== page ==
Scott Molina - triathlon legend shares 3 tips to help minimise injury risk for a long endurance sport career

4 June 2014 - posted by Formthotics HQ

Scott Molina is a world class triathlete legend who started competing professionally in the early 1980s and still actively competes in endurance races today – recently running the 90km Comrades Marathon in South Africa in June 2014. He was born in California and has lived in New Zealand since 1994. Scott shares few words on his early days, his relationship with Formthotics, and words of wisdom on how you too can succeed in the sporting world.

A sporting legend is born

Scott ‘The Terminator’ Molina chose to step away from college to become a self-confessed ‘triathlete junkie’ in the 1980’s when he fell in love with the sport. Two years later he went professional.

In his professional career, from 1982 to 1995 Scott competed in over 270 races and pounded the pavement, grass, water and anything else that got in his way (within reason!), towards countless titles – gaining over 100+ wins, including Hawaii Ironman World Champion in 1988.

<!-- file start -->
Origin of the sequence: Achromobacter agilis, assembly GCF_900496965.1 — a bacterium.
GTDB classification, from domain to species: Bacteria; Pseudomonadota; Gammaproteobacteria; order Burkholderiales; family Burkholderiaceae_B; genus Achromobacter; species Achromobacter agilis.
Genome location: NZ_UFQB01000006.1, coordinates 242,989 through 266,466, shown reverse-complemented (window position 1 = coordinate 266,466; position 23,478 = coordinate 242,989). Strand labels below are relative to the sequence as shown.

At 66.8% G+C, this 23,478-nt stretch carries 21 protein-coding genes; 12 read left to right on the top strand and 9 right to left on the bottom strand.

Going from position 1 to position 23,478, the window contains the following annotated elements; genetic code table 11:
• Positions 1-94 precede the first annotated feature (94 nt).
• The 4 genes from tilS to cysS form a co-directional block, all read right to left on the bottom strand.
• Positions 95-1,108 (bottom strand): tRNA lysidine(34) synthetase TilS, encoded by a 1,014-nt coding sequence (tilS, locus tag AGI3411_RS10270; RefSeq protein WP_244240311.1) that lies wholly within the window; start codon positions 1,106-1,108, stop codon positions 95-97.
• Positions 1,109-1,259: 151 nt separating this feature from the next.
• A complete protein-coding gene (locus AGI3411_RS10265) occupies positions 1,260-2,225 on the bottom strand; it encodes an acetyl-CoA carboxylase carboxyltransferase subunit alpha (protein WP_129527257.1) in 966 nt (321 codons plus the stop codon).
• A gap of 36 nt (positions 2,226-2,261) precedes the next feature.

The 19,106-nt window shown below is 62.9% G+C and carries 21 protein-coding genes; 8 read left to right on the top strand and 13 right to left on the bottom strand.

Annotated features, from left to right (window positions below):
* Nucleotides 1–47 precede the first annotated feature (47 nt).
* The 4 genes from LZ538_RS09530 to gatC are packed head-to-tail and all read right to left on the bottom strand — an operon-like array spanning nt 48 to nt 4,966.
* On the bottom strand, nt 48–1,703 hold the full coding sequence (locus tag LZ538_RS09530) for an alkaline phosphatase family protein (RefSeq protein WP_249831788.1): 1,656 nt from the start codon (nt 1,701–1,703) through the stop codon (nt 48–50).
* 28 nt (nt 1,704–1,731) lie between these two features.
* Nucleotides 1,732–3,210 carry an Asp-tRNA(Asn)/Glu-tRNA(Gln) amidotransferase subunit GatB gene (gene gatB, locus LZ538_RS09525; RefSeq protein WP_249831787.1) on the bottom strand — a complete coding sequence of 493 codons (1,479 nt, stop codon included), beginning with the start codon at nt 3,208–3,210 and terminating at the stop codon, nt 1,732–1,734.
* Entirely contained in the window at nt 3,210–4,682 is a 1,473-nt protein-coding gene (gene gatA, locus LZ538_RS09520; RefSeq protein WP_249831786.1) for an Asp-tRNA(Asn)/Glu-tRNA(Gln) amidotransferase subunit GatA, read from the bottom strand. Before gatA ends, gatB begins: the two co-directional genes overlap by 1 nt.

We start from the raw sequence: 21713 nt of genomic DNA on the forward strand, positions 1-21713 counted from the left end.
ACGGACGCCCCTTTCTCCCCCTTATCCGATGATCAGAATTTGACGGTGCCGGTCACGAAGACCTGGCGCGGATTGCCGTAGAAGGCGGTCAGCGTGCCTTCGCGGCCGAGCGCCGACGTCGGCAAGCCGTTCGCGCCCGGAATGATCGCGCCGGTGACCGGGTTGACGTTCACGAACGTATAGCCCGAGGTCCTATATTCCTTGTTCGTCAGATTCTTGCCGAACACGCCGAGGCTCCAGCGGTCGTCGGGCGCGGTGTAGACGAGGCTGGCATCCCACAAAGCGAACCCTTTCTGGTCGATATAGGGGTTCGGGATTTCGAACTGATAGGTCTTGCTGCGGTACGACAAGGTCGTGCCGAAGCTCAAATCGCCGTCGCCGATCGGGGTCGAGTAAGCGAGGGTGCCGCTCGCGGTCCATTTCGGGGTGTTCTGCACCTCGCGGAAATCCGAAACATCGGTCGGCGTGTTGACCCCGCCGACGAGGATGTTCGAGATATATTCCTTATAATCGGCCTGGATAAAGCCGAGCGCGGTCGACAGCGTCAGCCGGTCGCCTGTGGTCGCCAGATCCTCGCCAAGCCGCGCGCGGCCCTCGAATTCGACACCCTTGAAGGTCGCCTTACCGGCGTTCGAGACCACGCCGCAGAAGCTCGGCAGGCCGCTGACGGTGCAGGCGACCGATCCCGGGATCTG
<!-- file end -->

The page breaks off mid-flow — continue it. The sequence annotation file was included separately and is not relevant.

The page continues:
Formthotics for 20+ years

Scott has worn Formthotics since 1989. He says: “They’re light, flexible and allow my lower legs to work as they should.”

Scott explains why: “I’ve always been a big pronator. I have quite a large roll from the outside of my foot inwards, so trying to limit the amount of damage that can be caused by running 80-100km a week, week after week, is important.”

Lifelong commitment to triathlon

From 1995, while still competing in events, Scott became a coach. He lists his top three tips for upcoming triathletes to minimise injury risk and help improve performance:

1. Ensure structure and technique is correct

Get analysed by a professional to make sure your body is performing how it is designed and getting the professional guidance required. From early on, Scott knew that taking care of his lower limbs was essential for his success, physical longevity and overall wellbeing.

2. Recognise the huge volume of exercise required to complete a race

The volume of exercise to compete and succeed at such a level comes with astronomical amounts of training. On average Scott would annually cycle 25-35,000km and run 4-5,000km, with swimming averaging at 25km a week.

3. Get the right orthotic support from the start

With high levels of training and stress particularly on the lower body, the structure of an orthotic can help prevent the development of chronic injuries.

A physical guy for life

With numerous goals in place and races in the pipeline, Scott shares – “10 years from now I’ll definitely be taking part in events, finding challenges, I’m a physical guy and I enjoy physical challenge.”